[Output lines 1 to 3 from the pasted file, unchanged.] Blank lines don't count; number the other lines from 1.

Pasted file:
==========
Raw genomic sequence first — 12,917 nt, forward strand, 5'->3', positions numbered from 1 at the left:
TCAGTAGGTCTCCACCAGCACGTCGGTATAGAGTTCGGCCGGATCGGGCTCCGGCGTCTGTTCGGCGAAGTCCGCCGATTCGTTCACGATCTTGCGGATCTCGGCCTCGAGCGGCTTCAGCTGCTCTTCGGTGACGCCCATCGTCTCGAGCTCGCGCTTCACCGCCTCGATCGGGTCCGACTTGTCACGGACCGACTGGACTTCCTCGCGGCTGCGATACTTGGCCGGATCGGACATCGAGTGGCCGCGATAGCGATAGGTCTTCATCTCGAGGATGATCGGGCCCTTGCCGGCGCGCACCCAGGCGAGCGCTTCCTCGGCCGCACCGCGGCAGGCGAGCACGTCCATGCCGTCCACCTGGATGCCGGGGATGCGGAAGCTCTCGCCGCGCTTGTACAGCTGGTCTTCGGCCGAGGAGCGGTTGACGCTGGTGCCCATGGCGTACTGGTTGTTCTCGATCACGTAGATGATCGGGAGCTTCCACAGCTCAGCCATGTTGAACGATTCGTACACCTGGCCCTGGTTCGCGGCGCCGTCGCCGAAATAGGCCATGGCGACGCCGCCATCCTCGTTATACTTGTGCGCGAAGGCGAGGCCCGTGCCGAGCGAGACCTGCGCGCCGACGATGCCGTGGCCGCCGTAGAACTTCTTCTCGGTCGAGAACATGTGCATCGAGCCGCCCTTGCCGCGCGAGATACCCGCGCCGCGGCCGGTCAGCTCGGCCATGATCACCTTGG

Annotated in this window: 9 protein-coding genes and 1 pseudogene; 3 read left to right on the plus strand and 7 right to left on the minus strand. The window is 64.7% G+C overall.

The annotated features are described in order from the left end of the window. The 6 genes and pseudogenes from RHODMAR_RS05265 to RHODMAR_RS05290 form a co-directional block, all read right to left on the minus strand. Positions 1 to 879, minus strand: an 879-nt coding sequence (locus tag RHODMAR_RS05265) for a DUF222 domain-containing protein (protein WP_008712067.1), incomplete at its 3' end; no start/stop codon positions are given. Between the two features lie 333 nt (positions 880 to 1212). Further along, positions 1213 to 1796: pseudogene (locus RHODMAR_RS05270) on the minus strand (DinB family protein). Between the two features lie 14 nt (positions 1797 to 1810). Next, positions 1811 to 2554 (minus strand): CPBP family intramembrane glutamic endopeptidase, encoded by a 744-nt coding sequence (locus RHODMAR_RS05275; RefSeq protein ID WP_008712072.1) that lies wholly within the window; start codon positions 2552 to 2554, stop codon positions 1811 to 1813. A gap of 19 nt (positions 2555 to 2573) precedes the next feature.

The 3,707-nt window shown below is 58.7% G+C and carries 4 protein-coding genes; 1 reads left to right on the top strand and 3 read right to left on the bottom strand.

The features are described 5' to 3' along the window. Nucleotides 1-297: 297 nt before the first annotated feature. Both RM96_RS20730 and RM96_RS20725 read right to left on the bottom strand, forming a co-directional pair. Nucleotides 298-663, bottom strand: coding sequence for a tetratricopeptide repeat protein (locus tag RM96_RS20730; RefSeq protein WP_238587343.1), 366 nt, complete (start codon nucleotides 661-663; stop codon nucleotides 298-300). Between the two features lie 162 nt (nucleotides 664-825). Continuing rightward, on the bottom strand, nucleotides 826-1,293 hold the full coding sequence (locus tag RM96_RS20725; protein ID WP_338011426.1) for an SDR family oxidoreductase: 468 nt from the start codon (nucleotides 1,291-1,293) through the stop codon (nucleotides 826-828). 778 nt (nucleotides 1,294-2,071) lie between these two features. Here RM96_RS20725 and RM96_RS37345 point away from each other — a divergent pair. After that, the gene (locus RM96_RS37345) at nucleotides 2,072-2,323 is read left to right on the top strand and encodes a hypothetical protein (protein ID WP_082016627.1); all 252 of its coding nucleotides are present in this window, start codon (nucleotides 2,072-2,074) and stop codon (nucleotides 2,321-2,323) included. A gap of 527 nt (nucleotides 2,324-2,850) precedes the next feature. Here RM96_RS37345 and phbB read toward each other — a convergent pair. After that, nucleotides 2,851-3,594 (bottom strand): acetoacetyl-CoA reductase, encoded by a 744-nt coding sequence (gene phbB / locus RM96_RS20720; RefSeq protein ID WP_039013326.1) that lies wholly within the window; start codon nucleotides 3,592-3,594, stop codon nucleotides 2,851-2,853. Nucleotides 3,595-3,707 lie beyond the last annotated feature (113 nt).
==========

Raw genomic sequence first — 12,917 nt, forward strand, 5'->3', positions numbered from 1 at the left:
TCAGTAGGTCTCCACCAGCACGTCGGTATAGAGTTCGGCCGGATCGGGCTCCGGCGTCTGTTCGGCGAAGTCCGCCGATTCGTTCACGATCTTGCGGATCTCGGCCTCGAGCGGCTTCAGCTGCTCTTCGGTGACGCCCATCGTCTCGAGCTCGCGCTTCACCGCCTCGATCGGGTCCGACTTGTCACGGACCGACTGGACTTCCTCGCGGCTGCGATACTTGGCCGGATCGGACATCGAGTGGCCGCGATAGCGATAGGTCTTCATCTCGAGGATGATCGGGCCCTTGCCGGCGCGCACCCAGGCGAGCGCTTCCTCGGCCGCACCGCGGCAGGCGAGCACGTCCATGCCGTCCACCTGGATGCCGGGGATGCGGAAGCTCTCGCCGCGCTTGTACAGCTGGTCTTCGGCCGAGGAGCGGTTGACGCTGGTGCCCATGGCGTACTGGTTGTTCTCGATCACGTAGATGATCGGGAGCTTCCACAGCTCAGCCATGTTGAACGATTCGTACACCTGGCCCTGGTTCGCGGCGCCGTCGCCGAAATAGGCCATGGCGACGCCGCCATCCTCGTTATACTTGTGCGCGAAGGCGAGGCCCGTGCCGAGCGAGACCTGCGCGCCGACGATGCCGTGGCCGCCGTAGAACTTCTTCTCGGTCGAGAACATGTGCATCGAGCCGCCCTTGCCGCGCGAGATACCCGCGCCGCGGCCGGTCAGCTCGGCCATGATCACCTTGG

Annotated in this window: 9 protein-coding genes and 1 pseudogene; 3 read left to right on the plus strand and 7 right to left on the minus strand. The window is 64.7% G+C overall.